If insanity is doing the same thing repeatedly and expecting a different result, then continuing negotiations on a deal to avoid the fiscal cliff might amount to little more than crazy talk.
The same players are arguing about the same issue - taxes - in a repeat of budget showdowns of the past two years that failed to reach a comprehensive agreement.
President Barack Obama's re-election in November, coupled with a perceived desire by congressional leaders to shed their reputation of dysfunction, raised expectations for a possible deal.
However, with four weeks to go until the automatic tax hikes and spending cuts of the fiscal cliff get triggered, the two sides remain unable to resolve a central issue - whether wealthy Americans should pay more taxes than they do now.
Negotiations on a deal to avoid the fiscal cliff got a jump-start on Monday with House Republicans offering a counter-proposal to President Barack Obama, but continuing to reject his call for higher tax rates on the wealthy.
The GOP proposal would result in $2.2 trillion in deficit savings over the next decade, including $800 billion from tax reform, $600 billion from Medicare reforms and other health savings, and $600 billion in other spending cuts, House GOP leadership aides told reporters.
House Speaker John Boehner called it a "credible plan that deserves serious consideration by the White House."
The move followed a weekend of accusations by both sides that the other was not serious about reaching a deal to avoid the automatic tax hikes and spending cuts scheduled to take effect January 1 - what is known as the fiscal cliff that economists say will damage U.S. growth.
There was no immediate response to the Republican plan, which congressional aides said would be sent in a letter to the White House.FULL STORY
Ahmed al-Ja'abari, head of Hamas' military wing, was killed Wednesday in Gaza by an Israeli "surgical" strike, the Israeli military announced.
A spokesman for the Hamas-run government in Gaza confirmed that al-Ja'abari was killed in an Israeli strike. "Israel is announcing the war in Gaza and Israel will carry the responsibility for killing Ahmed Jabri," Tahar Eanono said in a written message.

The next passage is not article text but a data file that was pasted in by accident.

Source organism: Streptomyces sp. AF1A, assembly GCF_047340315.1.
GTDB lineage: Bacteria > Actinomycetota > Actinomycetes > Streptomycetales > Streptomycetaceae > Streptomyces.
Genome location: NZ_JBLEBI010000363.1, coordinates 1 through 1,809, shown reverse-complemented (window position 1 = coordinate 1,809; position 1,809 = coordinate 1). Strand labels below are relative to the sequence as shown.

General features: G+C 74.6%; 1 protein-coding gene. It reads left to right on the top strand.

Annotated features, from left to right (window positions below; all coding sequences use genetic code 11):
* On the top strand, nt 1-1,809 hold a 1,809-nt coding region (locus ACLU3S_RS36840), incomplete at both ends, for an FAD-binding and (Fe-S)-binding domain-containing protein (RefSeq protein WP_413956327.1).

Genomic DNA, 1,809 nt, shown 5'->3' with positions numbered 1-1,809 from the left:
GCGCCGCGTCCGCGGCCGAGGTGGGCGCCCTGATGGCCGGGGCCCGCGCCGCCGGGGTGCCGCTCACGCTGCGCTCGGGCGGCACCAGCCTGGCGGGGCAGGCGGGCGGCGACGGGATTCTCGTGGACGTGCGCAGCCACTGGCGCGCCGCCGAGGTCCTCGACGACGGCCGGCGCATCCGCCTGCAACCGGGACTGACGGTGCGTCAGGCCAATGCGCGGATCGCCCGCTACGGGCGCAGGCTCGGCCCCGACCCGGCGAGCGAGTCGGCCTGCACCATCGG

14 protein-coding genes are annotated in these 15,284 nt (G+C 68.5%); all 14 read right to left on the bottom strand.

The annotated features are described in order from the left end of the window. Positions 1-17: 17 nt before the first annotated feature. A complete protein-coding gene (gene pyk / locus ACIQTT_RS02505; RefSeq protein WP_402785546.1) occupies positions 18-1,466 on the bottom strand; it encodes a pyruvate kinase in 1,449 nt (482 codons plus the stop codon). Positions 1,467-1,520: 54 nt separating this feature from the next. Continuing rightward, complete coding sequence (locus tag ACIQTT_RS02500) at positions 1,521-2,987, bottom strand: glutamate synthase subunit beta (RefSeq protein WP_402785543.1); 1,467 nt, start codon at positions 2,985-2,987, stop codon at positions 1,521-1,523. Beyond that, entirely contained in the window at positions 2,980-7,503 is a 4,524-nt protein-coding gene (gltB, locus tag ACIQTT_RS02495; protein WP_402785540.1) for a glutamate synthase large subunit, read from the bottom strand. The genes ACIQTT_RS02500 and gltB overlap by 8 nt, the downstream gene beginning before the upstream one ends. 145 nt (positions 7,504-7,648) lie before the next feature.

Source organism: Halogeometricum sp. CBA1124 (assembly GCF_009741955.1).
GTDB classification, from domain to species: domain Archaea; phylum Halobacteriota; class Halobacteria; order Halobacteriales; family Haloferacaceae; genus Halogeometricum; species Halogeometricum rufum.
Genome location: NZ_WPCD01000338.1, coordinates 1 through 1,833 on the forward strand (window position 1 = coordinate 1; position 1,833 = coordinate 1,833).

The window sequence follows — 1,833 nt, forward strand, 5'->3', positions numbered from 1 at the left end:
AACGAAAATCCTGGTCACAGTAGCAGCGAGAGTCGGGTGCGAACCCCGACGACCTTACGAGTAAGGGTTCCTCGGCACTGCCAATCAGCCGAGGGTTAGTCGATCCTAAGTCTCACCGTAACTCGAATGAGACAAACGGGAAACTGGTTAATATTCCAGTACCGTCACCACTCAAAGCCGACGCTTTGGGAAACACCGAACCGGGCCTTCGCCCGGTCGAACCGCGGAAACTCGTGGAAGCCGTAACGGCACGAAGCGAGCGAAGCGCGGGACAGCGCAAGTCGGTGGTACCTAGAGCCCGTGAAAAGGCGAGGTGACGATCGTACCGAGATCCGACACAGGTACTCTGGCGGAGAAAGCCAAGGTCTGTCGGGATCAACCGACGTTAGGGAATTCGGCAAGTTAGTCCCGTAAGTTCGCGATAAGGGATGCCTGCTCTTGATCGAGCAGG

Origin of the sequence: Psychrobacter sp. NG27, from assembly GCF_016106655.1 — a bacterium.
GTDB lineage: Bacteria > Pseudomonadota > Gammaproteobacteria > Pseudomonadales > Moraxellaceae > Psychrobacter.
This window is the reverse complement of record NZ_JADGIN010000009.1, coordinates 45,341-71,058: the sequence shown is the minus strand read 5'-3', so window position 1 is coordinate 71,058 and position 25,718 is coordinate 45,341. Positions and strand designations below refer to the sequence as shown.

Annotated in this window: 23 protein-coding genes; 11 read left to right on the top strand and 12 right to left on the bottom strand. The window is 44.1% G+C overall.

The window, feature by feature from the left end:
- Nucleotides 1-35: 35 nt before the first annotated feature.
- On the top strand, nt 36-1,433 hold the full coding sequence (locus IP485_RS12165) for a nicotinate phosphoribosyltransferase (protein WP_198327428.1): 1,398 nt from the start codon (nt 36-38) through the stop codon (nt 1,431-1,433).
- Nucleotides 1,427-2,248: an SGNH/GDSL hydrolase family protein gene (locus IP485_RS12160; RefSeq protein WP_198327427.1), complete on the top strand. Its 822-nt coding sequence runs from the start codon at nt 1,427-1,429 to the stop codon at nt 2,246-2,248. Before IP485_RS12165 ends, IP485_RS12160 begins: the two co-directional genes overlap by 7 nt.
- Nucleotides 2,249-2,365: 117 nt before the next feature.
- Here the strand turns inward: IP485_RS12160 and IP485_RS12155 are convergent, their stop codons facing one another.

Militants in Gaza have been firing dozens of rockets into southern Israel, and Israel has struck back.
The Israeli military tweeted earlier today:
IDF (@IDFSpokesperson) November 14, 2012
Facing a close election and Republican attacks that they have made things worse while in power, President Barack Obama and Democrats seek to emphasize what has been achieved and additional steps to bolster the middle class at their three-day national convention that begins Tuesday.
The political conclave that will formally nominate Obama for a second term serves as a response to last week's Republican convention that nominated Mitt Romney as the GOP challenger in November.
Democrats offered a glimpse of issues expected to play a prominent role in this week's events, releasing their party platform late Monday. It focuses on improving the economic situation for middle-class Americans, a central theme of Obama's campaign and an issue the party hopes will win votes come November. It also contains language endorsing same-sex marriage for the first time, a move that brings the party's official stance in line with that of the president, who said for the first time in May that he supports marriage rights for gays and lesbians.
"Over the course of the week, you'll hear a very different tone than the one that you heard last week in Tampa, which was really essentially one nonstop series of attacks on President Obama," Rep. Debbie Wasserman Schultz, the chairwoman of the Democratic National Committee, told CNN on Tuesday.
"We're going to lay out the case for moving the economy forward. President Obama and speakers throughout the week will talk about and have an honest conversation about where we were when he first took office and where we are now after four years of his policies and 29 straight months of job growth in the private sector. And that we need to continue to move forward and we've got a ways to go."
First lady Michelle Obama will address the convention Tuesday night, and former President Bill Clinton headlines the second night before Obama concludes it with his nationally televised address Thursday night.FULL STORY
[Updated at 4:23 p.m. ET] Voting on strictly partisan lines, a House committee recommended 23-17 Wednesday that Attorney General Eric Holder be cited for contempt of Congress for failing to turn over documents relating to the botched Fast and Furious weapons sting operation.